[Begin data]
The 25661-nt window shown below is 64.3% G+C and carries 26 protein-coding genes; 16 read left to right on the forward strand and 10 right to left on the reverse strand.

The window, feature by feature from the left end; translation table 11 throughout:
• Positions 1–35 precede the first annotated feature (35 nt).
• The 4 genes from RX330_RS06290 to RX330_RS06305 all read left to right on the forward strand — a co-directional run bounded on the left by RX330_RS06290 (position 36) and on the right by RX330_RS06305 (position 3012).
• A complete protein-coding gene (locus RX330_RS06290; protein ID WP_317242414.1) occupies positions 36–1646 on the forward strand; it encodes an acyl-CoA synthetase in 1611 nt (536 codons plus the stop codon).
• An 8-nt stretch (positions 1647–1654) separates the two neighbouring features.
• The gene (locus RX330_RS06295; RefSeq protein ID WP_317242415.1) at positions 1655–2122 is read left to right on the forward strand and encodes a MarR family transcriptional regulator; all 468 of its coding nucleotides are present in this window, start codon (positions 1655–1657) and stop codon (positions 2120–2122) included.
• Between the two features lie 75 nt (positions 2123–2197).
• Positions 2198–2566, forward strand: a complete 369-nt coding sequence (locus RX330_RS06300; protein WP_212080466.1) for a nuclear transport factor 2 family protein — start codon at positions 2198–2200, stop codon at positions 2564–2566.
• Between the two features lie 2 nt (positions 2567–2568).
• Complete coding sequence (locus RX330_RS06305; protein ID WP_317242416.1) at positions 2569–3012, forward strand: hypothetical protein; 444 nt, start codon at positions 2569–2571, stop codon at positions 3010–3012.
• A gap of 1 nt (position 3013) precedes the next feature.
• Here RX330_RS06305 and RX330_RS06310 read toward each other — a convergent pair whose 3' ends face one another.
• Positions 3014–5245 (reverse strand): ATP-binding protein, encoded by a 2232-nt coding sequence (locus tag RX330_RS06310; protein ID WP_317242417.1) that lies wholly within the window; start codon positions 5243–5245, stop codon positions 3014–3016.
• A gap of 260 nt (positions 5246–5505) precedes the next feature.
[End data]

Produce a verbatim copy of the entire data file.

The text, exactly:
The 25661-nt window shown below is 64.3% G+C and carries 26 protein-coding genes; 16 read left to right on the forward strand and 10 right to left on the reverse strand.

The window, feature by feature from the left end; translation table 11 throughout:
• Positions 1–35 precede the first annotated feature (35 nt).
• The 4 genes from RX330_RS06290 to RX330_RS06305 all read left to right on the forward strand — a co-directional run bounded on the left by RX330_RS06290 (position 36) and on the right by RX330_RS06305 (position 3012).
• A complete protein-coding gene (locus RX330_RS06290; protein ID WP_317242414.1) occupies positions 36–1646 on the forward strand; it encodes an acyl-CoA synthetase in 1611 nt (536 codons plus the stop codon).
• An 8-nt stretch (positions 1647–1654) separates the two neighbouring features.
• The gene (locus RX330_RS06295; RefSeq protein ID WP_317242415.1) at positions 1655–2122 is read left to right on the forward strand and encodes a MarR family transcriptional regulator; all 468 of its coding nucleotides are present in this window, start codon (positions 1655–1657) and stop codon (positions 2120–2122) included.
• Between the two features lie 75 nt (positions 2123–2197).
• Positions 2198–2566, forward strand: a complete 369-nt coding sequence (locus RX330_RS06300; protein WP_212080466.1) for a nuclear transport factor 2 family protein — start codon at positions 2198–2200, stop codon at positions 2564–2566.
• Between the two features lie 2 nt (positions 2567–2568).
• Complete coding sequence (locus RX330_RS06305; protein ID WP_317242416.1) at positions 2569–3012, forward strand: hypothetical protein; 444 nt, start codon at positions 2569–2571, stop codon at positions 3010–3012.
• A gap of 1 nt (position 3013) precedes the next feature.
• Here RX330_RS06305 and RX330_RS06310 read toward each other — a convergent pair whose 3' ends face one another.
• Positions 3014–5245 (reverse strand): ATP-binding protein, encoded by a 2232-nt coding sequence (locus tag RX330_RS06310; protein ID WP_317242417.1) that lies wholly within the window; start codon positions 5243–5245, stop codon positions 3014–3016.
• A gap of 260 nt (positions 5246–5505) precedes the next feature.